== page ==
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Discussion – Personal Conflict Resolution Style

Discussion – Personal Conflict Resolution Style

According to Madalina (2016), conflict management focuses on planning measures to avoid a conflict and taking effective and rapid measures when a conflict arises (p. 809). Conflict management styles are the strategies or approaches that can be used to make a conflict less complicated for individuals to handle (Chinyere, 2018, p. 26). The main conflict management styles include problem-solving, compromising, competing, accommodating, and avoiding.

Self Analysis

The results of the Conflict Styles Assessment indicated that I am 100% problem solver, 64% compromiser, 50% competer, 29% accommodator, and 17% avoider. Further, completing the checklist provided by Green (2013) on the common avoidance tactics that people use and how they affect management and work success confirmed the results of the conflict styles assessment by helping me realize that I focus on expressing my opinions and understanding other people’s views when having difficult work-related conversations (p. 34).

I agree with the results in the two tasks because I embrace teamwork when addressing a problem to ensure that everyone’s opinion is considered when making the final decision to get a mutually beneficial outcome. I also try to avoid having a combat mentality when solving a conflict to create a conducive environment for conflict management. According to Carmichael (2017), a combat mentality makes everyone in the conversation look bad, leading to a situation where everyone loses (p. 1). The primary strategy that I use to avoid having a combat mentality is compromising.

Moreover, the main goal of compromising is to get a partially win and partially lose situation (Tabassi et al., 2017, p. 42). The main factor that influences my decision to compromise in conflict management is my principle of prioritizing other people’s needs over mine. Zakaria & Lazim (2018) argue that collectivists prefer compromising conflict management styles while individualists prefer avoiding and competing styles (p. 23). Therefore, being a collectivist creates the foundation for my conflict management style when handling difficult situations.


Carmichael, S. (2017, May 2). Difficult conversations: 9 common mistakes. Harvard Business Review.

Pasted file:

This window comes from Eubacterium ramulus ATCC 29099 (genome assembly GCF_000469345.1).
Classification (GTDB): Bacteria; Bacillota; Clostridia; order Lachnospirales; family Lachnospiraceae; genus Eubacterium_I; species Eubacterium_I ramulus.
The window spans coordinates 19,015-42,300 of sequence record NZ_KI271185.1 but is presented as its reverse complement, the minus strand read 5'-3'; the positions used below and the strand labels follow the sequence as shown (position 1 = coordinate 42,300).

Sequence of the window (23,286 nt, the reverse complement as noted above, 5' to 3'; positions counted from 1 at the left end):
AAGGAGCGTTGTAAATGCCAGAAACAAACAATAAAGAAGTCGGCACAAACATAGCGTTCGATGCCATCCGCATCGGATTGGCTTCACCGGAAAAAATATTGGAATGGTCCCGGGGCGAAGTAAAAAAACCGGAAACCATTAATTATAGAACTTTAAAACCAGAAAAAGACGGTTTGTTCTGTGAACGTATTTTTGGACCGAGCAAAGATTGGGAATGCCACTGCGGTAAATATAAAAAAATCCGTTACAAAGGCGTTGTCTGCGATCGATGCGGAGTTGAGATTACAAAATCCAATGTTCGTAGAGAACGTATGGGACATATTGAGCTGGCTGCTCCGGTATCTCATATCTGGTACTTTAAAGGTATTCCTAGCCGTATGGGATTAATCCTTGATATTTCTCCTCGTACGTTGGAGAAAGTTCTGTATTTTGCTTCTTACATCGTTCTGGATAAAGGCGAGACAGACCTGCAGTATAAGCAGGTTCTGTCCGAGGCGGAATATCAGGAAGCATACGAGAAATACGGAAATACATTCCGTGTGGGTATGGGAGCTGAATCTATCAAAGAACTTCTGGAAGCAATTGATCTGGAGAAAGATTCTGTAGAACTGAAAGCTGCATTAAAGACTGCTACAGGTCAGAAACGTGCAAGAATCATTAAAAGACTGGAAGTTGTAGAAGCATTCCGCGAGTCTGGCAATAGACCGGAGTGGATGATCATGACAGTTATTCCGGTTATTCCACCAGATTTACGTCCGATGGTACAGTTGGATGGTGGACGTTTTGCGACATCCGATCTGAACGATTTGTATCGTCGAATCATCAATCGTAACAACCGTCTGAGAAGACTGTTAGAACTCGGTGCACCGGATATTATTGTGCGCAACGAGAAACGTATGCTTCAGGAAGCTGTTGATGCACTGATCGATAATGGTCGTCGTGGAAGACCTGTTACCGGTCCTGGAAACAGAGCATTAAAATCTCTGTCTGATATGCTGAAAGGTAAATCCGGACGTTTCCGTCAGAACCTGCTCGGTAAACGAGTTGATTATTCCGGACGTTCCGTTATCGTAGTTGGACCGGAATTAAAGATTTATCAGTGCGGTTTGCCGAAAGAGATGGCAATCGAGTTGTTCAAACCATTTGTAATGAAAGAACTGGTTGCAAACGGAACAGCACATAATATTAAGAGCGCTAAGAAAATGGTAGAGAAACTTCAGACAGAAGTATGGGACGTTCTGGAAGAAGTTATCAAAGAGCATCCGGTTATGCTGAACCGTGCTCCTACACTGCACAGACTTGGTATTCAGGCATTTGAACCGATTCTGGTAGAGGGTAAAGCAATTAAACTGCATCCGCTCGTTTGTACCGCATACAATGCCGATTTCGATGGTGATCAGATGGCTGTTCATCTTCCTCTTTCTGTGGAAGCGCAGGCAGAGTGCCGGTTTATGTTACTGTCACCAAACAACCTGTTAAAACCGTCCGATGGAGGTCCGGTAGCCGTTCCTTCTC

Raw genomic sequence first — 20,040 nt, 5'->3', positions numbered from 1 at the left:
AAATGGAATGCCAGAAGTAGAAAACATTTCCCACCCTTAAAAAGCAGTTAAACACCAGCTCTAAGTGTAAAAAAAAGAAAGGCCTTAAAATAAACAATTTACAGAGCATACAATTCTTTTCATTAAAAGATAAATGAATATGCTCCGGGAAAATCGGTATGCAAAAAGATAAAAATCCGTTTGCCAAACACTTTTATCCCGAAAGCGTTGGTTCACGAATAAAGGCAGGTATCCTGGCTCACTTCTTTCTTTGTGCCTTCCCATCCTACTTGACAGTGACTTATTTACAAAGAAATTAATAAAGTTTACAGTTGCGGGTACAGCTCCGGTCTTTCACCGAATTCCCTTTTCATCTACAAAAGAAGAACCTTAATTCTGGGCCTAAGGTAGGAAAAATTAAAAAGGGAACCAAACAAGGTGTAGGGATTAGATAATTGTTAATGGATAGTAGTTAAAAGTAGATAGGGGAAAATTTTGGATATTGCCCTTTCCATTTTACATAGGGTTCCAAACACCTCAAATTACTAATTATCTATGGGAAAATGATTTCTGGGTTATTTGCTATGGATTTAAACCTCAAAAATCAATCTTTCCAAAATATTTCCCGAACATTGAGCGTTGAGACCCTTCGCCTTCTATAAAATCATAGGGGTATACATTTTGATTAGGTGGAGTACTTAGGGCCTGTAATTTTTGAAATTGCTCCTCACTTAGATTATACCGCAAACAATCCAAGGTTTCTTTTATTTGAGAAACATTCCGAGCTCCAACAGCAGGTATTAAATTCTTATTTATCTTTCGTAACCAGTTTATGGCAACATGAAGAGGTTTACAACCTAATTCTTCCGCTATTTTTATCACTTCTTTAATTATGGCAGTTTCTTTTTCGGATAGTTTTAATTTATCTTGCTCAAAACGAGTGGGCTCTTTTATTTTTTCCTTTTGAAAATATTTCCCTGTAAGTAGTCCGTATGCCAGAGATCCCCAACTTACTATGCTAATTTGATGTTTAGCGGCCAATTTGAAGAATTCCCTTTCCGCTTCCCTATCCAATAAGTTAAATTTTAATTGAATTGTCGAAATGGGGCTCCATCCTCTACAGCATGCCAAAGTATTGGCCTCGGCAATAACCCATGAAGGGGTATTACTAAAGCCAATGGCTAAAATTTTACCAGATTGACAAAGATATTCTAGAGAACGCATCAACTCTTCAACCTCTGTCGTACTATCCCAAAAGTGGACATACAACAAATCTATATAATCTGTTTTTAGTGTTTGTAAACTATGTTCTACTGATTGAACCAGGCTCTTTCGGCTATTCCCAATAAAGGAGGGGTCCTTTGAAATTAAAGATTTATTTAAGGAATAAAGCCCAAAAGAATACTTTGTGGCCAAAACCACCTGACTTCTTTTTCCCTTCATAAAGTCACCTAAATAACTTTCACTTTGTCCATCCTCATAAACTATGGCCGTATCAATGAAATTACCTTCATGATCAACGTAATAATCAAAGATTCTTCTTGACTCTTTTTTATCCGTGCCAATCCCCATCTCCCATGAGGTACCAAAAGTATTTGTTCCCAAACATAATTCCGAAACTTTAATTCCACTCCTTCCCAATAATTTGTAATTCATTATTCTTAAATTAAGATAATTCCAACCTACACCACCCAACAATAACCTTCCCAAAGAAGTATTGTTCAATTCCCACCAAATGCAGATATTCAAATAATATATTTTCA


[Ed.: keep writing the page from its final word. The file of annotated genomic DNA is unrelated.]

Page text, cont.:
Chinyere, A. N. (2018). Conflict management styles: historical evolution, perspectives, and rationalisation. Arabian Group of Journals, 7(1), 26.

Green, M. E. (2013). Painless performance conversations: A practical approach to critical day-to-day workplace discussions.

Madalina, O. (2016). Conflict management, a new challenge. Procedia Economics and Finance, 39, 807–814. (16)30255-6

Tabassi, A. A., Bryde, D. J., Abdullah, A., & Argyropoulou, M. (2017). Conflict management style of team leaders in multi-cultural work environment in the construction industry. Procedia Computer Science, 121, 41–46.

Zakaria, S. M., & Lazim, N. (2018). The practices of conflict management styles from different perspectives. Jurnal Psikologi Malaysia, 32(4), 23.


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Discussion - Personal Conflict Resolution Style

Discussion – Personal Conflict Resolution Style

PROMPT: Complete the Conflict Styles Assessment to determine your personal style. It is important for you to understand your personal conflict resolution style and be aware of it as you have difficult conversations.

Next, review the “Let’s Apply It” section in Chapter 2 called You’re an Avoider If… and complete the checklist of things that may have crossed your mind when having a difficult work-related conversation.

Summarize the results of these tasks and conduct a self-analysis to determine whether you agree with the results. Post this summary and self-analysis to the discussion.


REQUIRED RESOURCES: Textbook: Painless Performance Conversations, Chapter 2

The article: Difficult Conversations: 9 Common Mistakes opens in a new window: “When difficult conversations turn toxic, it’s often because we’ve made a key mistake: we’ve fallen into a combat mentality. This allows the conversation to become a zero-sum game, with a winner and a loser.” This article details nine common mistakes made in difficult conversations.


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